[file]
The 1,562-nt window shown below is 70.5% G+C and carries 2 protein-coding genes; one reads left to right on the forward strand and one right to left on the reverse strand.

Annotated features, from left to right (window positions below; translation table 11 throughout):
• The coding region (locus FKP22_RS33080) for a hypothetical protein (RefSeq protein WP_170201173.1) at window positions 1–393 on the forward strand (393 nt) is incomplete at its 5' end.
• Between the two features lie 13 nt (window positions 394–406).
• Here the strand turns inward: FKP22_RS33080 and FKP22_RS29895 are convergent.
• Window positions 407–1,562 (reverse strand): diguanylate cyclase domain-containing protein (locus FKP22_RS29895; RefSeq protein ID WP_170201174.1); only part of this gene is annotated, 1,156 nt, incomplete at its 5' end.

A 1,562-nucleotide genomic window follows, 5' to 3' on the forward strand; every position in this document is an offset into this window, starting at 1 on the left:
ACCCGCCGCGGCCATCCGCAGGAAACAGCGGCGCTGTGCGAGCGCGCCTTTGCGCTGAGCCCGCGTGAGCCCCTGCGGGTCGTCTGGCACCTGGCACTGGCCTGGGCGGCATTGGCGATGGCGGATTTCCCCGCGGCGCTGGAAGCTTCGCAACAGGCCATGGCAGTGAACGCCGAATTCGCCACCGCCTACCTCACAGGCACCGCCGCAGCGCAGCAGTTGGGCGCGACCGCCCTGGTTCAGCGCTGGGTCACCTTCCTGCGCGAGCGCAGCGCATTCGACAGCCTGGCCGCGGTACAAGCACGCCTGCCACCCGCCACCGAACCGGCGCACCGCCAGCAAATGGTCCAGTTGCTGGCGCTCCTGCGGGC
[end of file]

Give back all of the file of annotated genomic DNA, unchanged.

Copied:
The 1,562-nt window shown below is 70.5% G+C and carries 2 protein-coding genes; one reads left to right on the forward strand and one right to left on the reverse strand.

Annotated features, from left to right (window positions below; translation table 11 throughout):
• The coding region (locus FKP22_RS33080) for a hypothetical protein (RefSeq protein WP_170201173.1) at window positions 1–393 on the forward strand (393 nt) is incomplete at its 5' end.
• Between the two features lie 13 nt (window positions 394–406).
• Here the strand turns inward: FKP22_RS33080 and FKP22_RS29895 are convergent.
• Window positions 407–1,562 (reverse strand): diguanylate cyclase domain-containing protein (locus FKP22_RS29895; RefSeq protein ID WP_170201174.1); only part of this gene is annotated, 1,156 nt, incomplete at its 5' end.

A 1,562-nucleotide genomic window follows, 5' to 3' on the forward strand; every position in this document is an offset into this window, starting at 1 on the left:
ACCCGCCGCGGCCATCCGCAGGAAACAGCGGCGCTGTGCGAGCGCGCCTTTGCGCTGAGCCCGCGTGAGCCCCTGCGGGTCGTCTGGCACCTGGCACTGGCCTGGGCGGCATTGGCGATGGCGGATTTCCCCGCGGCGCTGGAAGCTTCGCAACAGGCCATGGCAGTGAACGCCGAATTCGCCACCGCCTACCTCACAGGCACCGCCGCAGCGCAGCAGTTGGGCGCGACCGCCCTGGTTCAGCGCTGGGTCACCTTCCTGCGCGAGCGCAGCGCATTCGACAGCCTGGCCGCGGTACAAGCACGCCTGCCACCCGCCACCGAACCGGCGCACCGCCAGCAAATGGTCCAGTTGCTGGCGCTCCTGCGGGC